The Joy of x is an introduction to math’s most compelling and far-reaching ideas. The
chapters—some from the original Times series—are bite-size and largely independent, so
feel free to snack wherever you like. If you want to wade deeper into anything, the notes at
the end of the book provide additional details and suggestions for further reading.
For the benefit of readers who prefer a step-by-step approach, I’ve arranged the material
into six main parts, following the lines of the traditional curriculum.

Part 1, “Numbers,” begins our journey with kindergarten and grade-school arithmetic,
stressing how helpful numbers can be and how uncannily effective they are at describing
the world.

Part 2, “Relationships,” generalizes from working with numbers to working with rela-
tionships between numbers. These are the ideas at the heart of algebra. What makes them
so crucial is that they provide the first tools for describing how one thing affects another,
through cause and effect, supply and demand, dose and response, and so on—the kinds of
relationships that make the world complicated and rich.

Part 3, “Shapes,” turns from numbers and symbols to shapes and space—the province
of geometry and trigonometry. Along with characterizing all things visual, these subjects
raise math to new levels of rigor through logic and proof.

In part 4, “Change,” we come to calculus, the most penetrating and fruitful branch of
math. Calculus made it possible to predict the motions of the planets, the rhythm of the
tides, and virtually every other form of continuous change in the universe and ourselves. A
supporting theme in this part is the role of infinity. The domestication of infinity was the
breakthrough that made calculus work. By harnessing the awesome power of the infinite,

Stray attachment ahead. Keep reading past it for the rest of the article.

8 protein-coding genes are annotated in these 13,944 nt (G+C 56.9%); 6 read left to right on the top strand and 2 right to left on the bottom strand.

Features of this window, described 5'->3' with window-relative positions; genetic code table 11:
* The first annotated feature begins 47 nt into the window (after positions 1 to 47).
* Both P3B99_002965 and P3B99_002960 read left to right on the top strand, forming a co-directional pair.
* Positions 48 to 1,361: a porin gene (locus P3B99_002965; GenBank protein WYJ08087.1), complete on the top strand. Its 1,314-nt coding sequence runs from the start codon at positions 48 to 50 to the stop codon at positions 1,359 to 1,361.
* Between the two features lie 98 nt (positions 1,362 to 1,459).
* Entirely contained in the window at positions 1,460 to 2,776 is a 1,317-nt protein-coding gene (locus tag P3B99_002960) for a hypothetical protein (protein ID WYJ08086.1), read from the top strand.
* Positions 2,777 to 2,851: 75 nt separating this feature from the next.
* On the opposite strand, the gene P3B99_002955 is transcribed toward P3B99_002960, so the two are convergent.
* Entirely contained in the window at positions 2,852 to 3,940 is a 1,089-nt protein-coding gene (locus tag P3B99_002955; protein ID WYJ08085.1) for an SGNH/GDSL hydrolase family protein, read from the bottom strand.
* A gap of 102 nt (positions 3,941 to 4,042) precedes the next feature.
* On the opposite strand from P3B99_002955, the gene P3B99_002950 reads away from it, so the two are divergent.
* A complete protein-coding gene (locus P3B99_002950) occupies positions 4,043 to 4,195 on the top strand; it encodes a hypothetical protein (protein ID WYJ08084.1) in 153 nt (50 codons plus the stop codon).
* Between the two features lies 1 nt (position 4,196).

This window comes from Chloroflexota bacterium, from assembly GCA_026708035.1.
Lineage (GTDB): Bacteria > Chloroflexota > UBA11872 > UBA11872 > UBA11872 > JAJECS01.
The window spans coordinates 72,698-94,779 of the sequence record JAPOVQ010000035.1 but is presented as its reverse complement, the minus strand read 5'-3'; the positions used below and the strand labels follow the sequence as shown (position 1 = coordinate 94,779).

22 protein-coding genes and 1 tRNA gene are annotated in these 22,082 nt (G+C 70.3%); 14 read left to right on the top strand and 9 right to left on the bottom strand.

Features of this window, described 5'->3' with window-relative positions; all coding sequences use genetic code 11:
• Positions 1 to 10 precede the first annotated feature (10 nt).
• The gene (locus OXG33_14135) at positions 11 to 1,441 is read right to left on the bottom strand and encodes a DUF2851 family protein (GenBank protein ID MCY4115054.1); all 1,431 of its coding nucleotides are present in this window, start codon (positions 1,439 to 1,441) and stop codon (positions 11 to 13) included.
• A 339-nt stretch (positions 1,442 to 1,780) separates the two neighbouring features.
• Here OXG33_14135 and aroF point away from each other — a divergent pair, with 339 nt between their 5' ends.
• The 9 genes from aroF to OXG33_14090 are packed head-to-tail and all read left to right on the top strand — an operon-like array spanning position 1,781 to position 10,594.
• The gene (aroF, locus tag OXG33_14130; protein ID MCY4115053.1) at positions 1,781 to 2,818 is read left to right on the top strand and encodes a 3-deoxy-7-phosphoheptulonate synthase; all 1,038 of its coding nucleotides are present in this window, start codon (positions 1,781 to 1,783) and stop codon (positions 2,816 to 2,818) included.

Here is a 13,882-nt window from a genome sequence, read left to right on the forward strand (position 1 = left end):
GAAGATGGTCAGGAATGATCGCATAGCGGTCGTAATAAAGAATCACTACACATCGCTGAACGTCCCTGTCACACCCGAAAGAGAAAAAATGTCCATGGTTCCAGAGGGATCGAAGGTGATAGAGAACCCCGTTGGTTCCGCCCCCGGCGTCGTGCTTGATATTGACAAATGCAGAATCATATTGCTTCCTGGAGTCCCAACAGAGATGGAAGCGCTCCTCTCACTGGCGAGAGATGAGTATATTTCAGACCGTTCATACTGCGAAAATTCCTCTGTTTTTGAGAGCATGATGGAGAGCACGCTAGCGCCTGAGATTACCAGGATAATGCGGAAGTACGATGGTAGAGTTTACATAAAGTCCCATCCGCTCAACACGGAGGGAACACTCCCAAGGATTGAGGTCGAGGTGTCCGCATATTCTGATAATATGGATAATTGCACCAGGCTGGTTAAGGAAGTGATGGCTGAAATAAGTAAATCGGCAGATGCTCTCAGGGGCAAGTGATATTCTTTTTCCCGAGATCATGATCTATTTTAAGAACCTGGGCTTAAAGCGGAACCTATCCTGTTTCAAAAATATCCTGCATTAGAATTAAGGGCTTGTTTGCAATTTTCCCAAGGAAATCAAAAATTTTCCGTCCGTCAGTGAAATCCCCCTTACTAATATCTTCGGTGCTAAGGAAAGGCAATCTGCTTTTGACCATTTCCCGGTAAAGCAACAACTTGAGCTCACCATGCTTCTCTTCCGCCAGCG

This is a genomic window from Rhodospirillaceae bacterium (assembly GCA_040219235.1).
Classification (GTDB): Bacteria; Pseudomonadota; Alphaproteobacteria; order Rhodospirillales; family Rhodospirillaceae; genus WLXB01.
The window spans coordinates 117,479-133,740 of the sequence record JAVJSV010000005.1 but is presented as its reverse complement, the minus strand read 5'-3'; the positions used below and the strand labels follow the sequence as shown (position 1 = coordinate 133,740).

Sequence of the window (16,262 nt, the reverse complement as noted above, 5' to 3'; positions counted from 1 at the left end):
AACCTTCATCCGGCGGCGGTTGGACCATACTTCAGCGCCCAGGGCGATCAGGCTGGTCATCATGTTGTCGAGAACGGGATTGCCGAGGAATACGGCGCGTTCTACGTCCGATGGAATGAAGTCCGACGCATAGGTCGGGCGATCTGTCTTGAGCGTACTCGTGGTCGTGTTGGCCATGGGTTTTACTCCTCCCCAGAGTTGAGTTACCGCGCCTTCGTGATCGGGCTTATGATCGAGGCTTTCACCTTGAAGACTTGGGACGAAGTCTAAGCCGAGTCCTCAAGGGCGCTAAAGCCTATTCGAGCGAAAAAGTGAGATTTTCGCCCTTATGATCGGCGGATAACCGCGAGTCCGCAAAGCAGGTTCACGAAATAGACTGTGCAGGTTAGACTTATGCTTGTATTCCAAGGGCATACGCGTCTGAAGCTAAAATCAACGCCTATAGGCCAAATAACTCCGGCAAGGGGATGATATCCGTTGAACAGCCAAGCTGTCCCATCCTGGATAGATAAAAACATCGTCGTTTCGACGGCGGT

calculus could finally solve many long-standing problems that had defied the ancients, and
that ultimately led to the scientific revolution and the modern world.

Part 5, “Data,” deals with probability, statistics, networks, and data mining, all relatively
young subjects inspired by the messy side of life: chance and luck, uncertainty, risk, volat-
ility, randomness, interconnectivity. With the right kinds of math, and the right kinds of
data, we’ll see how to pull meaning from the maelstrom.

As we near the end of our journey in part 6, “Frontiers,” we approach the edge of math-
ematical knowledge, the borderland between what’s known and what remains elusive. The
sequence of chapters follows the familiar structure we’ve used throughout—numbers, relationships, shapes, change, and infinity—but each of these topics is now revisited more
deeply, and in its modern incarnation.

I hope that all of the ideas ahead will provide joy—and a good number of Aha! moments.
But any journey needs to begin at the beginning, so let’s start with the simple, magical act
of counting

Table of Contents
Title Page
Table of Contents
Copyright
Preface
Part One NUMBERS
1. From Fish to Infinity
2. Rock Groups
3. The Enemy of My Enemy
4. Commuting
5. Division and Its Discontents
6. Location, Location, Location
Part Two RELATIONSHIPS
7. The Joy of x
8. Finding Your Roots
9. My Tub Runneth Over
10. Working Your Quads
11. Power Tools
Part Three SHAPES
12. Square Dancing
13. Something from Nothing
14. The Conic Conspiracy
15. Sine Qua Non
16. Take It to the Limit
Part Four CHANGE
17. Change We Can Believe In
18. It Slices, It Dices
19. All about e
20. Loves Me, Loves Me Not
21. Step Into the Light
Part Five DATA
22. The New Normal
23. Chances Are
24. Untangling the Web
Part Six FRONTIERS
25. The Loneliest Numbers
26. Group Think
27. Twist and Shout
28. Think Globally
29. Analyze This!
30. The Hilbert Hotel
Acknowledgments
Notes
Credits
Index
About the Author